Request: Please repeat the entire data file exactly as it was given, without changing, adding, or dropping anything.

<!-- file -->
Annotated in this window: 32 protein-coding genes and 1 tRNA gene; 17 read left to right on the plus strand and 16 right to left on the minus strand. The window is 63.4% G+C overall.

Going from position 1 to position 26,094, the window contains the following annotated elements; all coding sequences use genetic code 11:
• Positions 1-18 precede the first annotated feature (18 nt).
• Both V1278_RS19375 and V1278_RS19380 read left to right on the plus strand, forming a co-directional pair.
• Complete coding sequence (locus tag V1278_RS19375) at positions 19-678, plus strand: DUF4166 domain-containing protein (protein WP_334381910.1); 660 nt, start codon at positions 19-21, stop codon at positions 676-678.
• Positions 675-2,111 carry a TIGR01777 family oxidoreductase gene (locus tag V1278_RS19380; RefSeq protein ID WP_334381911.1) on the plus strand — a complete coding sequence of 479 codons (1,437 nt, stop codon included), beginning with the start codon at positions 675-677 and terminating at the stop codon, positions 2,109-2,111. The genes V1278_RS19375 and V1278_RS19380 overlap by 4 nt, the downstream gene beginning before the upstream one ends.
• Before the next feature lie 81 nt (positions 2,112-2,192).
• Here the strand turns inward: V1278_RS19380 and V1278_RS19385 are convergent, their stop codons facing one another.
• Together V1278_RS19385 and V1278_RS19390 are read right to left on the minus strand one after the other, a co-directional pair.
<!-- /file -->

Annotated in this window: 32 protein-coding genes and 1 tRNA gene; 17 read left to right on the plus strand and 16 right to left on the minus strand. The window is 63.4% G+C overall.

Going from position 1 to position 26,094, the window contains the following annotated elements; all coding sequences use genetic code 11:
• Positions 1-18 precede the first annotated feature (18 nt).
• Both V1278_RS19375 and V1278_RS19380 read left to right on the plus strand, forming a co-directional pair.
• Complete coding sequence (locus tag V1278_RS19375) at positions 19-678, plus strand: DUF4166 domain-containing protein (protein WP_334381910.1); 660 nt, start codon at positions 19-21, stop codon at positions 676-678.
• Positions 675-2,111 carry a TIGR01777 family oxidoreductase gene (locus tag V1278_RS19380; RefSeq protein ID WP_334381911.1) on the plus strand — a complete coding sequence of 479 codons (1,437 nt, stop codon included), beginning with the start codon at positions 675-677 and terminating at the stop codon, positions 2,109-2,111. The genes V1278_RS19375 and V1278_RS19380 overlap by 4 nt, the downstream gene beginning before the upstream one ends.
• Before the next feature lie 81 nt (positions 2,112-2,192).
• Here the strand turns inward: V1278_RS19380 and V1278_RS19385 are convergent, their stop codons facing one another.
• Together V1278_RS19385 and V1278_RS19390 are read right to left on the minus strand one after the other, a co-directional pair.